I Got 99 Paintings, But I Only Need One

Roadblock, 2016, 24" x 24", Acrylic, road reflector, lace, Italian wall posters on panel
Roadblock, 2016, 24″ x 24″, Acrylic, road reflector, lace, Italian wall posters on panel

Some paintings almost paint themselves, and some give you a run for your money. This one had as many lives as a cat, and there was one time for sure that I looked at it and thought, “If this belonged to someone else, this could be done right now”. But it didn’t feel resolved to me in any of those incarnations.

Here are some of the bumps along the road to the finished painting.

I began knowing that I wanted to include a road reflector that I found while I was running (my first road run, actually) in Maui while on vacation. As soon as I picked it up, it reminded me of my father-in-law. I ran back to the hostel with it in my sweaty hand, brought it on the plane, and knew it would appear in a painting. I even thought I (sort of) knew what the future painting would look like: the reflector would be anchored in a cream-colored space. Somehow, I ditched the idea of the reflector and went in a different color direction.

Stage 1
Stage 1

I played with various items I found on the road. Nothing seemed to work exactly.

I had seen a diagram of a fuel injection system and components that I really liked, from a graphic standpoint. I confess I don’t know anything about cars, but wish I did. This diagram reminded me of my father-in-law and I tried working with image transfers of one of the diagrams. The transfer didn’t work but some of my painted lines from that phase stayed in. For a while, I abandoned the idea of the reflector, fuel injectors, and even my father-in-law, and went down a rabbit hole that involved these lines becoming abstracted ladders and then canoes on the water.

Stage 2
Stage 2

After taking that oh-so-seductive detour (it was the boats that I thought could have stood alone – but only for a different artist), I got back to the roots of this painting. The reflector returns. Also, I decided to stand firm on my current interest in patterns, hence the stripes.

Stage 3
Stage 3

With at least six entirely different versions of the painting under the surface, I thought, I have nothing to lose! Throw it all in there. Italian wall posters came out, both for their graphic and color interest, as well as the ties to my previous work, and my trips to Italy with Mia.

Stage 4
Stage 4

I had to build a special housing to hold the road reflector in place while the glue dried (it’s very heavy). In the end, the fuel injection system came back, but it’s so stylized that I’m probably the only one who can see it in the finished product. Another “road kill” found object from the side of the road makes an appearance. The final version actually came back around to my original intention to record some thoughts about my father-in-law and our special relationship, and this is where it needed to be all the time. Those unnecessary detours were necessary, I suppose, to convince me that I was right at the beginning.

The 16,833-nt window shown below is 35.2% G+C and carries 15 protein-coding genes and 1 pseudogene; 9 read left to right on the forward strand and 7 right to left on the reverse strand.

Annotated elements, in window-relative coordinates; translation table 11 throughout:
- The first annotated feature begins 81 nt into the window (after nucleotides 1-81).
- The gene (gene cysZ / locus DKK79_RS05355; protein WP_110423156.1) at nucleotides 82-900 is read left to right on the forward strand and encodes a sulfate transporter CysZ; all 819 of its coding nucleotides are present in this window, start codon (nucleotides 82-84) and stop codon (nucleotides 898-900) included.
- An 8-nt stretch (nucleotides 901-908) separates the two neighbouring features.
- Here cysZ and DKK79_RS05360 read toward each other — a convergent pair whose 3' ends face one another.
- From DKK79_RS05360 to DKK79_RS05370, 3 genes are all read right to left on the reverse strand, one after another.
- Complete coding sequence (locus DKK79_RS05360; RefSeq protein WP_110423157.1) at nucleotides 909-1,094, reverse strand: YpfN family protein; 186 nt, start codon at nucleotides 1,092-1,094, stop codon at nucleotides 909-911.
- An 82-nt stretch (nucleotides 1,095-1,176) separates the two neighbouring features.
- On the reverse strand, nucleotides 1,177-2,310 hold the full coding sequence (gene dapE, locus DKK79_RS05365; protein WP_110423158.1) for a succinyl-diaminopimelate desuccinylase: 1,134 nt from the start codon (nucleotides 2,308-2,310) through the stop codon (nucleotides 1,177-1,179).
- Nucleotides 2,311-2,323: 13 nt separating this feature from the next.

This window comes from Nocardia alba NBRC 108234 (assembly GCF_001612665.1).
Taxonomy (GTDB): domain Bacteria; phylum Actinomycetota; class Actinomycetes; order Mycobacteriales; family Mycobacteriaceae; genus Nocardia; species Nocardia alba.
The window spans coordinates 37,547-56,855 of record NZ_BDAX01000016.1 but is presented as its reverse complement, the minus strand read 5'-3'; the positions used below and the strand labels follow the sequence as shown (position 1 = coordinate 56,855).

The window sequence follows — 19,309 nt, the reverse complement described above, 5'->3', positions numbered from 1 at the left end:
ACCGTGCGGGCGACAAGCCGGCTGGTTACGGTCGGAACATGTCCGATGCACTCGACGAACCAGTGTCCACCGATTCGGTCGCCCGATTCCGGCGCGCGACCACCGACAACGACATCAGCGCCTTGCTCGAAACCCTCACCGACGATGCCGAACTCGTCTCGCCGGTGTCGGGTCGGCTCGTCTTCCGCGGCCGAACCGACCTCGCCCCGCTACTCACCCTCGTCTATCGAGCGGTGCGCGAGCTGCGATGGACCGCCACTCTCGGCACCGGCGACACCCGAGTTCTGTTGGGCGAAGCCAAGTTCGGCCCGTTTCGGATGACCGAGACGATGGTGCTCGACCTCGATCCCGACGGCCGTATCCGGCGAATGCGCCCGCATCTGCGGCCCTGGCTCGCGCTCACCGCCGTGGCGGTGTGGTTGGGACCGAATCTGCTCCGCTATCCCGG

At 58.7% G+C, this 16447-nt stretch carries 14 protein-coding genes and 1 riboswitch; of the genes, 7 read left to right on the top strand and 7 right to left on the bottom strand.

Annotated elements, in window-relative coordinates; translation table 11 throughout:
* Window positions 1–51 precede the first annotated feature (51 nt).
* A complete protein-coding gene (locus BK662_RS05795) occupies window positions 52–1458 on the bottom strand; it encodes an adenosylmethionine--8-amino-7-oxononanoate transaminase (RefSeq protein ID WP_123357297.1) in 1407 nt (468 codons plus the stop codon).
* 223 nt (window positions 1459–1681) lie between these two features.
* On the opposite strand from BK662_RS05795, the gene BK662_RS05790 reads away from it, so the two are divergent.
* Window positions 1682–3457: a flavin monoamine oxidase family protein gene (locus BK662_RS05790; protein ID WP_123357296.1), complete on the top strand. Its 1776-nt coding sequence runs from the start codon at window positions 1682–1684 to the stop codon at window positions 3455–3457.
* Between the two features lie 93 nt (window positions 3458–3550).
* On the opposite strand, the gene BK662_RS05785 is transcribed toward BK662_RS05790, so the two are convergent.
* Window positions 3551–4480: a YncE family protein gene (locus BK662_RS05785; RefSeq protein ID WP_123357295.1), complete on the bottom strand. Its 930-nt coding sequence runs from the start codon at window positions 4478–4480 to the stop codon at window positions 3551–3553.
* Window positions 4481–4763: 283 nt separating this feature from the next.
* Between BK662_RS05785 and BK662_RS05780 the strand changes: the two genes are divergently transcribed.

Finished!

Roadblock, 2016, 24" x 24", Acrylic, road reflector, lace, Italian wall posters on panel
Roadblock, 2016, 24″ x 24″, Acrylic, road reflector, lace, Italian wall posters on panel

You’re Invited!

Tangier Overture
Tangier Overture

To an exhibition of new paintings at the Knutzen Family Theatre in Federal Way, Washington.

The Oak and the Cypress

…And stand together yet not too near together:
For the pillars of the temple stand apart,
And the oak tree and the cypress grow not in each other’s shadow.

Excerpt from “On Marriage” by Kahlil Gibran

This body of work is about being married, or in a long-term relationship. The first step toward this theme was a technical one: I challenged myself to begin using pattern in more conscious ways in my paintings. This technical consideration soon turned metaphorical as I began to consider the patterns (specifically behavioral ones) in my daily life. Around this time, maybe because of this train of thought, I suddenly realized that my eight-year relationship with my wife can now be considered “long-term”. We’re not honeymooners any more, and sometimes we’re both surprised to realize that. On top of this, we traveled to Italy last summer, the first time we’d been there since we went together as a brand-new couple. This trip provided a natural comparison and opportunity to look at our relationship at its beginning and at its current bloom. It also caused me to revisit some of my earlier artwork, since I was inspired by Italy at that time. The warm Italian palette, crusty textures, sense of the passage of time, and found objects such as Italian wall posters frequently featured in my compositions, and I’ve returned to some of these themes to explore marriage.

The exploration of the figure is a departure from my usual abstract paintings, and a move into more personal territory and themes. Only two paintings have ever been shown before in public.

The Oak and the Cypress
On view at Knutzen Family Theatre
3200 SW Dash Point Rd.
Federal Way, WA 98023
Monday – Friday, 9 to 5
Through August 16, 2016